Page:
Learn more about Lissa Rankin here.

 

120 comments

Mari 's
Mari 's4 years ago

Beauty is on the inside. Souls change, Shells do not :)

Claudette Colbert

Beauty won't pay your rent unless you're a prostitute.

Laura M.
Past Member 5 years ago

I must disagree with Hugh Mcintyre. So many things in our society are passed off as "just as joke," and yes, they may be intended as jokes, but they spawn unconcious stereotypes all the same, which reinforces the cycle of unbalanced privilege. In sociology it's called micro-aggression. And it's really not excusable.

Claudette Colbert

The title of this article is truly misleading. I'm so glad. Physical beauty if far over-rated, and become something of a goal in American society. Inner beauty and integrity is what's necessary to cultivate. And by inner beauty I'm talking about compassion, character, and a humble feeling of self-worth. Physical beauty fades. Inner beauty can be cultivated throughout an entire life.

Penny C.
penny C.5 years ago

He he thanks for the article.

Kiana Siino
Kiana S.5 years ago

Thanks for the great article! I totally agree.

Hugh, I know people have different senses of humor and if this was marketed to college students it would be one thing, but it was aimed at young impressionable girls who don't necessarily have a good sense of themselves yet. Personally I wouldn't agree with the message or find it amusing no matter who wore it, but I'm sure there are people who would and, like I said, if it was aimed at someone a litter older that wouldn't be a problem.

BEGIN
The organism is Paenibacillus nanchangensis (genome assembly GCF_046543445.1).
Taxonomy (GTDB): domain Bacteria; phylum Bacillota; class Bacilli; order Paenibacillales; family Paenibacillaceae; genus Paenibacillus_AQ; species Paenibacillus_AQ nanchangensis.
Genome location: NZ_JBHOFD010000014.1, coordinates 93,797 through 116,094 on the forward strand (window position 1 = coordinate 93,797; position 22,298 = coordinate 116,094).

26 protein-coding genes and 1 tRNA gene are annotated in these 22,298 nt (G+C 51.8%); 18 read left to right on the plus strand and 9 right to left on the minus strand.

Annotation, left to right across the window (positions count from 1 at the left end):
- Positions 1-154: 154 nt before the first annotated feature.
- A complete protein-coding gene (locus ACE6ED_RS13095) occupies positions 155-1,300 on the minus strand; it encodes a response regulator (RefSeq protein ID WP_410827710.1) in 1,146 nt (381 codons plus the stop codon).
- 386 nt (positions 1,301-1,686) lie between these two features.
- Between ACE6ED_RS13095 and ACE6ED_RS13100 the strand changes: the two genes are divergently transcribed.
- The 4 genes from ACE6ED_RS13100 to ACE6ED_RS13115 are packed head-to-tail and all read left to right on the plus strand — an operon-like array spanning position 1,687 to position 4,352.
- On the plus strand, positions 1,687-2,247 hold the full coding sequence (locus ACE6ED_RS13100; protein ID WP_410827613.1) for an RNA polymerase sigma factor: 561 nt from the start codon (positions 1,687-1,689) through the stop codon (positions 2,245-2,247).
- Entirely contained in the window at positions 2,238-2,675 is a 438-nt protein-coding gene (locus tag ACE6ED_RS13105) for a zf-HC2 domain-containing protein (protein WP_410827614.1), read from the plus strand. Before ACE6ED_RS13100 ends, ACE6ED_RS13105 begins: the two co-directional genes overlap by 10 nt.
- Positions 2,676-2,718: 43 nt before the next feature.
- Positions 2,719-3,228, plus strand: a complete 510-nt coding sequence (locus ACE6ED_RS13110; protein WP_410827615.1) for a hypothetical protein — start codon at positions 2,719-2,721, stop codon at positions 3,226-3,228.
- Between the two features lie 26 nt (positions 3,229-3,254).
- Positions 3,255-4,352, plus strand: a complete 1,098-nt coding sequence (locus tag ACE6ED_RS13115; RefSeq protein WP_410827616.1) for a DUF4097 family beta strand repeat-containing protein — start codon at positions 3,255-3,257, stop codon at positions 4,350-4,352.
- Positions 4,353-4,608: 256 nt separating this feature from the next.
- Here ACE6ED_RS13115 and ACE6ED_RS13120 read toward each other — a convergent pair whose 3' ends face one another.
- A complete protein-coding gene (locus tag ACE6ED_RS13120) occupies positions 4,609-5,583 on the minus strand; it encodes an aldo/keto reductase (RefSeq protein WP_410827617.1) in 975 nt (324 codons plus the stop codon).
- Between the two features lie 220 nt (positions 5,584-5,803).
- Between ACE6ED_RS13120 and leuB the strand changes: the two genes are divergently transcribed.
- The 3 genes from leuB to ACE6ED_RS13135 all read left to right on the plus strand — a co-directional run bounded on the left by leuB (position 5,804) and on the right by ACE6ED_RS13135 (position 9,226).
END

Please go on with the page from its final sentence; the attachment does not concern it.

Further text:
Another thing I find particularly horrible about this shirt is the question of who was supposed to buying these? I mean, I certainly didn't go out clothes shopping by myself when I was 9. So in theory parents were supposed to buy these for their daughters. What kind of message does that send to kids? Your mother thinks you're stupid so you'd better put on some makeup so you can marry a rich husband?

Hugh Mcintyre
Hugh Mcintyre5 years ago

it is just a joke, don't get too upset about it...

Mary Redden
Mary Redden5 years ago

Luckily, this shirt was banned....

Megan Beery
Megan Beery5 years ago

hmmm...

Naomi M.
Naomi Miskimins5 years ago

Leah C, I don't think the article is necessarily talking about removing the T-shirt, and certainly the only way to make sure that your child isn't influenced by this kind of thing is to make sure that you raise them with those values. However, the message on the T-shirt is wrong, and although we can't ban everything, we can express our dislike for such messages and hope that those who we don't raise can become more aware.